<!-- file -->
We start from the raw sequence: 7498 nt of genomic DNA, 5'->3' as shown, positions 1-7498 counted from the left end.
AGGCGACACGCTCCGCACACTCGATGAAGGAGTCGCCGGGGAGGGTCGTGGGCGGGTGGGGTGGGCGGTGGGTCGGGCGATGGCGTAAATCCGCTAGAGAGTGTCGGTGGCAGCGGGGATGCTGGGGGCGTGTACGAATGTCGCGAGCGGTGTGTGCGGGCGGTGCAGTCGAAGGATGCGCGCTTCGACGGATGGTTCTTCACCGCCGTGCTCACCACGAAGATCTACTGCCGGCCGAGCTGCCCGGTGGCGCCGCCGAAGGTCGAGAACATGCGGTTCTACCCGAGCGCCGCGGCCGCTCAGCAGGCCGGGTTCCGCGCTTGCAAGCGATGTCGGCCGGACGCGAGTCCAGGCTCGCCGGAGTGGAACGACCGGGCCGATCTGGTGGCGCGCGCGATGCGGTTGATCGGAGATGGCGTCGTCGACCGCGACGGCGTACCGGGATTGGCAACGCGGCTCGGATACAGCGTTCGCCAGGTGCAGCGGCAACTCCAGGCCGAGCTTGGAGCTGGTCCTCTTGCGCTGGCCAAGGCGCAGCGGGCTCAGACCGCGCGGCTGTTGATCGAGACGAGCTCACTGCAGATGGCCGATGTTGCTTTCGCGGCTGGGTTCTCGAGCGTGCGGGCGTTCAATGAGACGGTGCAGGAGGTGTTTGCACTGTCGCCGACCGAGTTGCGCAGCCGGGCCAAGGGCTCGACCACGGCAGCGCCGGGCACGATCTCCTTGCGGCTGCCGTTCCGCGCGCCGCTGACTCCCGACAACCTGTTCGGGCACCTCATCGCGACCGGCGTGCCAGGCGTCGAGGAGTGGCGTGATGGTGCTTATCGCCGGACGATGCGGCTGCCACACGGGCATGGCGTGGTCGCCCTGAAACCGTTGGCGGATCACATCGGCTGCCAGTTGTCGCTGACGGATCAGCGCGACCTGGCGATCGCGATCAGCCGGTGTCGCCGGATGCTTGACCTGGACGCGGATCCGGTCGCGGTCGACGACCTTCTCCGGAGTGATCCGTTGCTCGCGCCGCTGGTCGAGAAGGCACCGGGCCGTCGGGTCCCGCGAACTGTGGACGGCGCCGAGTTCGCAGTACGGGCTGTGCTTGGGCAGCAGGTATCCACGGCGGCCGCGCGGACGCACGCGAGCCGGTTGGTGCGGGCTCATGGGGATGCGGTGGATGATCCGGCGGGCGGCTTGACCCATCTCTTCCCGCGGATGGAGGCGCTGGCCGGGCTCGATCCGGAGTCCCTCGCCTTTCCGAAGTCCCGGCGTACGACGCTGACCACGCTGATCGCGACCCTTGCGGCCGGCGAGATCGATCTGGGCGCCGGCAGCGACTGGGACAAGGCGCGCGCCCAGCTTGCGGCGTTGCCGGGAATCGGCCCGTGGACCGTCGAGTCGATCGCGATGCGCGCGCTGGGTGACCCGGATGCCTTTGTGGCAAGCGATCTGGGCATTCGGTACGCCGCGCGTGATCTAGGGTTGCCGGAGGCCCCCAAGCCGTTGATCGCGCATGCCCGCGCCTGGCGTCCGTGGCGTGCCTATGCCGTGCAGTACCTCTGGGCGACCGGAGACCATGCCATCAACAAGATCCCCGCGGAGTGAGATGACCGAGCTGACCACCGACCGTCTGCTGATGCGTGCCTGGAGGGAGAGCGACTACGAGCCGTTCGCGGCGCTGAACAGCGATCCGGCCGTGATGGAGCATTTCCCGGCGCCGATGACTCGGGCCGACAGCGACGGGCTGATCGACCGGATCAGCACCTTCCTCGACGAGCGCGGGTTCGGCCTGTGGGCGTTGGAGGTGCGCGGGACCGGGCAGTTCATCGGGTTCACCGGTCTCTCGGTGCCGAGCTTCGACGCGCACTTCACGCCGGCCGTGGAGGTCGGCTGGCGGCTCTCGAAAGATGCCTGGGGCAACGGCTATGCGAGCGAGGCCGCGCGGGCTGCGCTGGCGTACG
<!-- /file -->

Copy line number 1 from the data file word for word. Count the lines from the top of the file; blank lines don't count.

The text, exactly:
We start from the raw sequence: 7498 nt of genomic DNA, 5'->3' as shown, positions 1-7498 counted from the left end.